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Initial zero at 25 yds. Military uses 1000”, which is about 28 yds. Loosen the screw in the elevation drum, and turn the drum until the 300 yd hash mark on the drum is next to the index mark on the receiver. Tighten the screw, then turn the knob until the 100 yd mark is next to the index mark.
Now, shoot at 100 yds to fine tune the zero, and repeat with the screw and knob as needed.
 

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... The confusing part is that for adjusting to 200 it says to go -1 click from 100 zero then for 300, use +2 from zero or +3 from the 200 yard position. ...
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I have never encountered that method with an M1 or M1a - I think something is wrong there.
If you have zeroed at 100 yards, then 2 clicks UP should be good for 200 yards, and from 200 to 300 yards an additional 3 clicks UP.
 

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I agree with JayKosta. It is exactly what adjustments are required for my NM rifle, using M118 or M852 ammunition on standard NRA match rifle targets. The trouble is, you are shooting a SOCOM with a very short barrel and who knows what kind of ammunition or sight picture. These things do make a difference and not everyone's zeros will be the same. The calibration markings on the elevation pinion are set up for a 22" barrel shooting US M80 ball ammo.
 

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Yeah, 2 minutes for 100 to 200
and 3 minutes for 200 to 300.

That’ll work for starters for pretty much all the std velocity rifle ctgs along the 223/270/30 06/308 lines.
 

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Are you punching paper or going for minute of man? If you don’t want to fool with numbers or loosen the drum to set to a specific number, use the old method of marking your sights with some nail polish or model paint at your choice of distance. Remember that distance and the clicks to get up or down and be done with it. Practice. If you practice enough it will become second nature
 

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Regarding having to lower the sight for 200 yards and raise it for 300: the bullet travels in a ballistic arc. It climbs slightly after leaving the muzzle, before it begins to drop due to gravity. Your sight line is a straight line. With low mounted sights like the M14, the bullet's arc can cross the sight line as it rises, and it will then fall back below it. So at 200 yards, the bullet is above your 100 yard sight line, hence you need to lower the rear sight to be on at 200. After 200 the bullet is dropping, so you begin raising the rear sight to compensate.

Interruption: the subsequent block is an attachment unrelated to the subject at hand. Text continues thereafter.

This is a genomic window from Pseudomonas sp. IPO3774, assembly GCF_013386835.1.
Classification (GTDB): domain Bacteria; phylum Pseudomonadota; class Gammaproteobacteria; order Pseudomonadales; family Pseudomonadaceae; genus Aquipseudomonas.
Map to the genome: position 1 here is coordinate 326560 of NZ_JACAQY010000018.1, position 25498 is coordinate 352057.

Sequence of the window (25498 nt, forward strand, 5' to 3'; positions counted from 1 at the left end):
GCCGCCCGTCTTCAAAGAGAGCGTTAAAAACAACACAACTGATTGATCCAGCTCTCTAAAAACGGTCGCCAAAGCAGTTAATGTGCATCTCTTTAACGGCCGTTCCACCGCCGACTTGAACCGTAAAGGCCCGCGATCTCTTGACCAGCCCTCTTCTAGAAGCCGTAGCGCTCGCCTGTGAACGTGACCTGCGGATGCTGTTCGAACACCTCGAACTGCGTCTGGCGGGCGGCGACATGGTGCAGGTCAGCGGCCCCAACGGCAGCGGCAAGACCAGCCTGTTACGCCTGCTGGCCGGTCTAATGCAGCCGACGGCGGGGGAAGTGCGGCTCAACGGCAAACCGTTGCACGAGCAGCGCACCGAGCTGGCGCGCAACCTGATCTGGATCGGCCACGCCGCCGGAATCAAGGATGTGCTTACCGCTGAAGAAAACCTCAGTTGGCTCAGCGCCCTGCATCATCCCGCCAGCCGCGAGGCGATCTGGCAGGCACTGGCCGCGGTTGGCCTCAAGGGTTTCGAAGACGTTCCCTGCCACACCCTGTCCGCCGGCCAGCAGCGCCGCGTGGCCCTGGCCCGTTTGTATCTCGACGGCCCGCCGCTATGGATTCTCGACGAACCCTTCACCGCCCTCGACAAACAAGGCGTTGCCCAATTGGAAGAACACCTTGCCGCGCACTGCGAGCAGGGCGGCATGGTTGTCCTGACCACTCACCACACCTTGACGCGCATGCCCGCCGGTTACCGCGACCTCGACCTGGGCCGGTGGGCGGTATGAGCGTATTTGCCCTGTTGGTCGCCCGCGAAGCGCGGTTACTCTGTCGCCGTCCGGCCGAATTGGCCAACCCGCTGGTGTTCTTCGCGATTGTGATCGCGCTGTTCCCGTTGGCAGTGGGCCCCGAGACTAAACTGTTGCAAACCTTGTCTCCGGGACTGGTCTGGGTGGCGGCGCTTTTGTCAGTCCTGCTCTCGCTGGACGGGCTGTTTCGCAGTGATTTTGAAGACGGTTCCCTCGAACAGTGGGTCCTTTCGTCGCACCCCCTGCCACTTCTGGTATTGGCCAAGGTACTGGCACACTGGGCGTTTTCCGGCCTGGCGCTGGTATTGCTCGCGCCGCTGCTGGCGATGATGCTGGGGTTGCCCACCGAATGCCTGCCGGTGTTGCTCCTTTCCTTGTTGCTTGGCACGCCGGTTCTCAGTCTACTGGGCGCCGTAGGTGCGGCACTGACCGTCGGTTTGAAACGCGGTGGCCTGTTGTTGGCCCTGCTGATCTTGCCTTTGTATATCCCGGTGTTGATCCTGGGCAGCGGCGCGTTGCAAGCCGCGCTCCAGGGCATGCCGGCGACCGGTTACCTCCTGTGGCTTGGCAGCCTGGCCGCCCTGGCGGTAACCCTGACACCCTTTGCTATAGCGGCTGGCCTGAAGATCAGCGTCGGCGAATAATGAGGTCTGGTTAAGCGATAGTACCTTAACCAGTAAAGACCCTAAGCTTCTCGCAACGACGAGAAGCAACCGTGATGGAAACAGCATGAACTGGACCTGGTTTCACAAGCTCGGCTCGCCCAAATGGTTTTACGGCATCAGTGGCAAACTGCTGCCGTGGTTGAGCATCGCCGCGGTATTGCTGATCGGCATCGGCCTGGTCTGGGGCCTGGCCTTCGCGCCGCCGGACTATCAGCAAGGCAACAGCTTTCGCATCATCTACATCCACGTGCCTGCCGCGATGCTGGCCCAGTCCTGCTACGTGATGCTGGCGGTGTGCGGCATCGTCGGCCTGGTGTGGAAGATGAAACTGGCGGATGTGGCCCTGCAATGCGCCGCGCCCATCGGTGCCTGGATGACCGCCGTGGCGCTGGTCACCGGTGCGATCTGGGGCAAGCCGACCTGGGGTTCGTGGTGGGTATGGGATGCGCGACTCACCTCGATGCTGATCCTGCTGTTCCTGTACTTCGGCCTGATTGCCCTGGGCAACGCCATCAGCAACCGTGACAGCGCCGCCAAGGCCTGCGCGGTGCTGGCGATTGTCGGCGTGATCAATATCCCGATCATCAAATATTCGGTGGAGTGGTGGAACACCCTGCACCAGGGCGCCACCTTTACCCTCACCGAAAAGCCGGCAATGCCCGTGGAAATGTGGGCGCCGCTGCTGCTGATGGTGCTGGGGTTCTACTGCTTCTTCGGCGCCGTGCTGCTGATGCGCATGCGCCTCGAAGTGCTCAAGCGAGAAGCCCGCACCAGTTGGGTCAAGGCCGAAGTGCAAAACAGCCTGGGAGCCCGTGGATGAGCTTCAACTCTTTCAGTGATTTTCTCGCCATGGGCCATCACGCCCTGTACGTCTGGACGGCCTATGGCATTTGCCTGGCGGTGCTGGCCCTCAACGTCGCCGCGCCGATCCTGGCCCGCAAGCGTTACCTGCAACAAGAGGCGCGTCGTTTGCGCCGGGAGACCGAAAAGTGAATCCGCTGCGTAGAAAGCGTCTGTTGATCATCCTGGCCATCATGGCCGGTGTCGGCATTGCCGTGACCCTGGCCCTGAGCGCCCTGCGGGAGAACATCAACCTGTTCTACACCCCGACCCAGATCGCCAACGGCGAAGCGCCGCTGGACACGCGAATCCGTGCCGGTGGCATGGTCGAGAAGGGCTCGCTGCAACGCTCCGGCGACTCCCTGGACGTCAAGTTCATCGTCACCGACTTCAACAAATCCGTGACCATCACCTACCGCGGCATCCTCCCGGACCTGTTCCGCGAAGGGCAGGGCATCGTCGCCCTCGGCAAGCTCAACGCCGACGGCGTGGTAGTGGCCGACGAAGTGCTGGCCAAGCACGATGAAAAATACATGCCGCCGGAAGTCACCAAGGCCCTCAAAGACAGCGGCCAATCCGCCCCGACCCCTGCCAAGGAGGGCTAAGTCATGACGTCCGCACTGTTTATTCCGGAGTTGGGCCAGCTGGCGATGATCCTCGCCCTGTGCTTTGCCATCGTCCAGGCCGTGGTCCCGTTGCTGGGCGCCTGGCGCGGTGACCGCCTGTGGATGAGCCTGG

As others have said, the sight was designed for M80 ball with a 22" barrel. Your shorter barrel gives you less velocity, so that can throw off calculations made for a 22" barrel. Your ammunition also affects velocity and how quickly the bullet will slow down and drop. Your best course of action is to develop your own table by shooting at known ranges and recording the number of clicks at each range.

As far as calibrating your elevation drum, I see two options.
1. Pick the most common range you shoot and calibrate the elevation drum for that so that you can quickly return to that range. So, if you most commonly shoot at 200 yards and that requires 7 clicks of elevation, set the dial so that the number 2 brings the sight to 7 clicks from the bottom.
2. Battle zero the rifle. There are several methods to do this, which you can research. Generically, you zero the rifle for 200 yards or meters, and calibrate the elevation drum so that the line between 2 and 4 brings the sight to this position. At this setting, you can engage any target from 0 to 300 yards/meters, with a couple of inches of elevation change in either direction depending on the range. Get to know your holds as the range changes, and this especially critical when the range is under 100 yards/meters. With some additional work you can extend to 500 yards/meters without adjusting the sight by learning the holds.